Frank Burt Davison and his wife Florence Grace Davison moved to Galveston County from Michigan in 1891 ("Mrs. Davison relates," 1938) so that Frank could work for the Myers brothers and A.B. Wolvin as the resident manager of the Texas City Improvement Company in what would eventually become the city of Texas City. At this time, there was great interest in the investment potential of the land around Galveston Bay; many hoped that the area could become a port and compete with nearby Galveston for shipping traffic.
Unknown circumstances delayed the Davisons' move to a permanent home until the spring of 1892, when they moved to Shoal Point, the promontory of land next to what is now the Texas City Dike (Hamilton, 1984). They moved into a house bought by Jacob Myers and his associates from a family named Weyland. Frank Davison was close to 37 years old when he first came to Texas with his wife and four children, the youngest of which was just a few months old. Frank had experience in merchandising, running a store and a running a hotel in Damon, Mich., in partnership with two of his brothers (McClintock, 1990).
In 1893, Frank became the first postmaster of Texas City (Hamilton, 1984). He resigned as postmaster in 1897. When Texas City incorporated in 1911, Frank became one of the two first Commissioners ("Government of Texas City," 1938). By this time, the Davisons had four more children, and their large family had found a new home. Florence Davison reportedly sold some stock that she held in the Texas City Improvement Company before that entity went bankrupt in 1897. With this money, the family built a house on 3rd Avenue just before Bay Street, which fronted the water. The three-story house with covered porches on two sides took two years to build, from 1895 to 1897. The cypress wood to build it was shipped from Louisiana. It still stands today and is located in what is now known as Heritage Square; it is one of the oldest houses in Texas City (Hamilton, 1984).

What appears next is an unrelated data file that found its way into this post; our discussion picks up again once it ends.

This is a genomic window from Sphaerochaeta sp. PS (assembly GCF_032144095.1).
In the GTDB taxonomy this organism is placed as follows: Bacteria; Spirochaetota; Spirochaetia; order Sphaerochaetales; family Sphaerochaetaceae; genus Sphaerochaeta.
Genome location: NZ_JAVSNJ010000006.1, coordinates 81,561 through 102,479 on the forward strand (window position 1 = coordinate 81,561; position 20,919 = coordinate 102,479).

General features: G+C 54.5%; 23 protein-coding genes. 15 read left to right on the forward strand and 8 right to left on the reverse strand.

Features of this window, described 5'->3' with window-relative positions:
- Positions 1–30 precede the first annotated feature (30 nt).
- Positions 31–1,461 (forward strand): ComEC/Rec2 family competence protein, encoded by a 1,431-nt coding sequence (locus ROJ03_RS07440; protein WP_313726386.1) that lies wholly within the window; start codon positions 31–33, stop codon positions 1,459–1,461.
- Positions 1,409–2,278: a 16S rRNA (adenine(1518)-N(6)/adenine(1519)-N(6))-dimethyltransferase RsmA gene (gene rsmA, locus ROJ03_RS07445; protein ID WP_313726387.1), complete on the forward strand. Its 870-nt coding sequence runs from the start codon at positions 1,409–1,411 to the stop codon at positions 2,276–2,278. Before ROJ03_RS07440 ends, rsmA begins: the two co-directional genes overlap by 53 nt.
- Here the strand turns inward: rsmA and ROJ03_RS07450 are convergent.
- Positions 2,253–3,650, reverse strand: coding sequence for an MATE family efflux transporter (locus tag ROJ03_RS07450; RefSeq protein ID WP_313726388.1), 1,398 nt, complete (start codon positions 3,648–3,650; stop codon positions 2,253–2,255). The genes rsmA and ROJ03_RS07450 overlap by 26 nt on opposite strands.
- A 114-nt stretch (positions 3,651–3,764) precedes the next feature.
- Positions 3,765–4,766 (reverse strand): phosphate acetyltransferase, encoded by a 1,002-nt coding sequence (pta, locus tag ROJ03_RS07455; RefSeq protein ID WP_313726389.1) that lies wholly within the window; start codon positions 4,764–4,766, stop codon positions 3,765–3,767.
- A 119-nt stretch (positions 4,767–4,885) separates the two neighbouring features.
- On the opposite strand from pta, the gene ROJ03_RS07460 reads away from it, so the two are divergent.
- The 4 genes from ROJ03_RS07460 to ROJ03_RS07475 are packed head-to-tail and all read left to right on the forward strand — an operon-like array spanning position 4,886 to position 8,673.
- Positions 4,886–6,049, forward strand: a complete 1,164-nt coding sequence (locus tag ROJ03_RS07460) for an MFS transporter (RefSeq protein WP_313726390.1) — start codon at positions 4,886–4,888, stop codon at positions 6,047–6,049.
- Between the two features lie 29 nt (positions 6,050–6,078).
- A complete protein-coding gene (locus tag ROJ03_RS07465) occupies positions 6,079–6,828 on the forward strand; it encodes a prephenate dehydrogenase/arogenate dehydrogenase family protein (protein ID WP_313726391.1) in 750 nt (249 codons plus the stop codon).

Frank Davison's numerous business interests included a general store. He first partnered with W.H. Gonne, opening the Davison and Gonne Store in 1894. Later he opened his own store, called the Davison Brothers. The store had various locations through the years. For perhaps a year and a half, it operated out of their new home, but afterwards it was run out of the Southern Hotel for many years. Frank Davison also had a partnership in an early real estate concern, called Davison and Smith Real Estate. Davison served on the Texas City school board and was a member of the board of directors of Texas City's first bank, called the Texas City State Bank (Hamilton, 1984). When Frank Davison eventually became ill and passed away at the age of 80 in 1935, Mayor Emmett Lowry declared an hour-long moratorium on all business affairs in Texas City in honor of Frank Davison and his role in the community ("Mrs. Davison relates," 1938).